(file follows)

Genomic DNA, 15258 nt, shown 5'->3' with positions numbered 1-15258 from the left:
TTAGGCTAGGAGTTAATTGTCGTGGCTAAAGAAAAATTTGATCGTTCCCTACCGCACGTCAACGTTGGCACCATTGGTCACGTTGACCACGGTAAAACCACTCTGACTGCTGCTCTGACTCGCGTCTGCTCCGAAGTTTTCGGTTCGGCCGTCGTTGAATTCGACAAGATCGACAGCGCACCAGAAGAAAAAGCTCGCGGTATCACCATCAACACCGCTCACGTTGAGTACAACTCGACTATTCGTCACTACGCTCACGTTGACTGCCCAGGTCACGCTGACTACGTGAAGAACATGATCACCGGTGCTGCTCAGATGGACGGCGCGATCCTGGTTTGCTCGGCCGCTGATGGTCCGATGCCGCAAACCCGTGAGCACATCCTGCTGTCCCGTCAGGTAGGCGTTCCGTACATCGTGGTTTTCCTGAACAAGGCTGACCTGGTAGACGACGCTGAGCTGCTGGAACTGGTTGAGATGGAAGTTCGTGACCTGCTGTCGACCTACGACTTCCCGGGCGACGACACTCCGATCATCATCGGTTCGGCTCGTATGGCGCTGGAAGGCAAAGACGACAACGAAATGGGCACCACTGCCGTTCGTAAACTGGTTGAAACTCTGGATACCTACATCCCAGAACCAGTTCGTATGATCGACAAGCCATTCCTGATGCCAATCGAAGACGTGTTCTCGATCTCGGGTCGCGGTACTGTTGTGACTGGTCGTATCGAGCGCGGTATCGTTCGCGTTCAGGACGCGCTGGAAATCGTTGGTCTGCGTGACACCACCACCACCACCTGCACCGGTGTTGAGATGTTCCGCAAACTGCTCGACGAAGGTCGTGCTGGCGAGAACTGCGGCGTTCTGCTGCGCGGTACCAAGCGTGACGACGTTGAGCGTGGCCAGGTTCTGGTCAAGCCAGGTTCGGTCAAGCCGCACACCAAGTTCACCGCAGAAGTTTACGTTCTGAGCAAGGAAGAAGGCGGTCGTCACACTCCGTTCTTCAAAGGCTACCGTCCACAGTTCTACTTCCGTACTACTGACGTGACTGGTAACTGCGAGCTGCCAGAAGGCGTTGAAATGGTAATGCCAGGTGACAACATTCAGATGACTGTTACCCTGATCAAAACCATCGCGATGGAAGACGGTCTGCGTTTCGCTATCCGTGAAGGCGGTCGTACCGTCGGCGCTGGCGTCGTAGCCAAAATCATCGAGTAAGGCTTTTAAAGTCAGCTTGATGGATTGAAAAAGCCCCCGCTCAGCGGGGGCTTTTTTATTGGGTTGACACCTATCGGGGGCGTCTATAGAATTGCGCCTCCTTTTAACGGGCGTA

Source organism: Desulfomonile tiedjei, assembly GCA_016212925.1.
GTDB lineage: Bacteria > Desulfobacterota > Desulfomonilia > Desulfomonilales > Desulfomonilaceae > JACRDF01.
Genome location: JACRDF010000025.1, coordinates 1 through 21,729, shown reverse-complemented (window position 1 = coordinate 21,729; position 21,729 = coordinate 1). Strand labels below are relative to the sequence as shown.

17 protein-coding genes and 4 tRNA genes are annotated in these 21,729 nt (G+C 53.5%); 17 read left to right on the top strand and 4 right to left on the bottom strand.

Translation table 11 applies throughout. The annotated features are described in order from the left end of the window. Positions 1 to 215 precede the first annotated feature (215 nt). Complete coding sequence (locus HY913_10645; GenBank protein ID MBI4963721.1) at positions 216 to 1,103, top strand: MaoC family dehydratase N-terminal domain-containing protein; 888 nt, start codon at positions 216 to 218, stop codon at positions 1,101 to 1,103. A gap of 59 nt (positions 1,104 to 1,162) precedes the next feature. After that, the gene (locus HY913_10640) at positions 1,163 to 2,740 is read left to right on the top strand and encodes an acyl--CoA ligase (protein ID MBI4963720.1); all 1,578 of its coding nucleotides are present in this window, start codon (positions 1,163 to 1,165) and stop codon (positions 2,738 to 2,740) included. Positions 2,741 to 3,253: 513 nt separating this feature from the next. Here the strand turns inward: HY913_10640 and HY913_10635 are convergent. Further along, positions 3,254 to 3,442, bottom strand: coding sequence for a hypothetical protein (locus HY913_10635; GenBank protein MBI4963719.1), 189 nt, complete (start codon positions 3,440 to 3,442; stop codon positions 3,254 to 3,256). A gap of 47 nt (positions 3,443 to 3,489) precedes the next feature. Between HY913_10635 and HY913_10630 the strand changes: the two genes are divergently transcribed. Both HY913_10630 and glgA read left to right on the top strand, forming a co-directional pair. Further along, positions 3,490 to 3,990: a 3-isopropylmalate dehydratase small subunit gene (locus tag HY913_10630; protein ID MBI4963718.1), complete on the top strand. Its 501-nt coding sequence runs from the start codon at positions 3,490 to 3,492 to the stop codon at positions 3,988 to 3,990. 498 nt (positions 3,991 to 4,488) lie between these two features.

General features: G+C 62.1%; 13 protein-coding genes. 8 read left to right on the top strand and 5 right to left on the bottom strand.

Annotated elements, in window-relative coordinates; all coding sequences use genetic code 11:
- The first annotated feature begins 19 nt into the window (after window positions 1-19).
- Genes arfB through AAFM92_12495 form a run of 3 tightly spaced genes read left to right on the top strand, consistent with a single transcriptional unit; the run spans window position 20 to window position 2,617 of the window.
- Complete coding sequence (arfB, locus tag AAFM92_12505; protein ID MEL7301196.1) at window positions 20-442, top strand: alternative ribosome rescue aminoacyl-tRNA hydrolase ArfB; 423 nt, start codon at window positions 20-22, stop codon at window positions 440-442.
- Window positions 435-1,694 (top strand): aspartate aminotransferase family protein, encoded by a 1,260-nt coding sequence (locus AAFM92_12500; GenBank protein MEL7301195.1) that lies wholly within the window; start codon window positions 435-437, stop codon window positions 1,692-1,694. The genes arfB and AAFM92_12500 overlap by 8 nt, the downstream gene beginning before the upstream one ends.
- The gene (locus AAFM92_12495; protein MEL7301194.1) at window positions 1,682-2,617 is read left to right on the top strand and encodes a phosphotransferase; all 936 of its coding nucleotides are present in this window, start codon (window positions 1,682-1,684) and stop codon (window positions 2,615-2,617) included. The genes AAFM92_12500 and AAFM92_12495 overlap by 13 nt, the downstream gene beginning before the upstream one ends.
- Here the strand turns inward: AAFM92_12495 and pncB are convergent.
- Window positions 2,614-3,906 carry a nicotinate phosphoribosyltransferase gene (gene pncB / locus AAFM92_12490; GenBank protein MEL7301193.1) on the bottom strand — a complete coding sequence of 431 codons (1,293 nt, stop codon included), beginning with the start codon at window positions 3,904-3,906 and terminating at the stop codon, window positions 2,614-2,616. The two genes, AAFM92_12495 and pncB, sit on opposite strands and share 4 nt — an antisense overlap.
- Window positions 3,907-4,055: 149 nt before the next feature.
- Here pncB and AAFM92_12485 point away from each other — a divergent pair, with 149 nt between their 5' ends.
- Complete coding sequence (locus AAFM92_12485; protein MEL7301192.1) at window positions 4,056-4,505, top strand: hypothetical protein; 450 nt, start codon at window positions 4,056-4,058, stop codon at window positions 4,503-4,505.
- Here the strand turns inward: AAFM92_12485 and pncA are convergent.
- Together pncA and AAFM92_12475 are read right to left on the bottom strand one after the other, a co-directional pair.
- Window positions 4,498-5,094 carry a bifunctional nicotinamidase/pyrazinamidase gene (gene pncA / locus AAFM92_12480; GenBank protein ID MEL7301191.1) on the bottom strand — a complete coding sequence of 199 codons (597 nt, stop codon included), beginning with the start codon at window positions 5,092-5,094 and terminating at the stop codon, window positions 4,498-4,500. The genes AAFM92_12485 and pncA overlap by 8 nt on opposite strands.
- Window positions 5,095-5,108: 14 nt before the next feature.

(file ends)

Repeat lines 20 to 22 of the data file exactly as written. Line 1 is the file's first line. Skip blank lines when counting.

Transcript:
- Here the strand turns inward: AAFM92_12485 and pncA are convergent.
- Together pncA and AAFM92_12475 are read right to left on the bottom strand one after the other, a co-directional pair.
- Window positions 4,498-5,094 carry a bifunctional nicotinamidase/pyrazinamidase gene (gene pncA / locus AAFM92_12480; GenBank protein ID MEL7301191.1) on the bottom strand — a complete coding sequence of 199 codons (597 nt, stop codon included), beginning with the start codon at window positions 5,092-5,094 and terminating at the stop codon, window positions 4,498-4,500. The genes AAFM92_12485 and pncA overlap by 8 nt on opposite strands.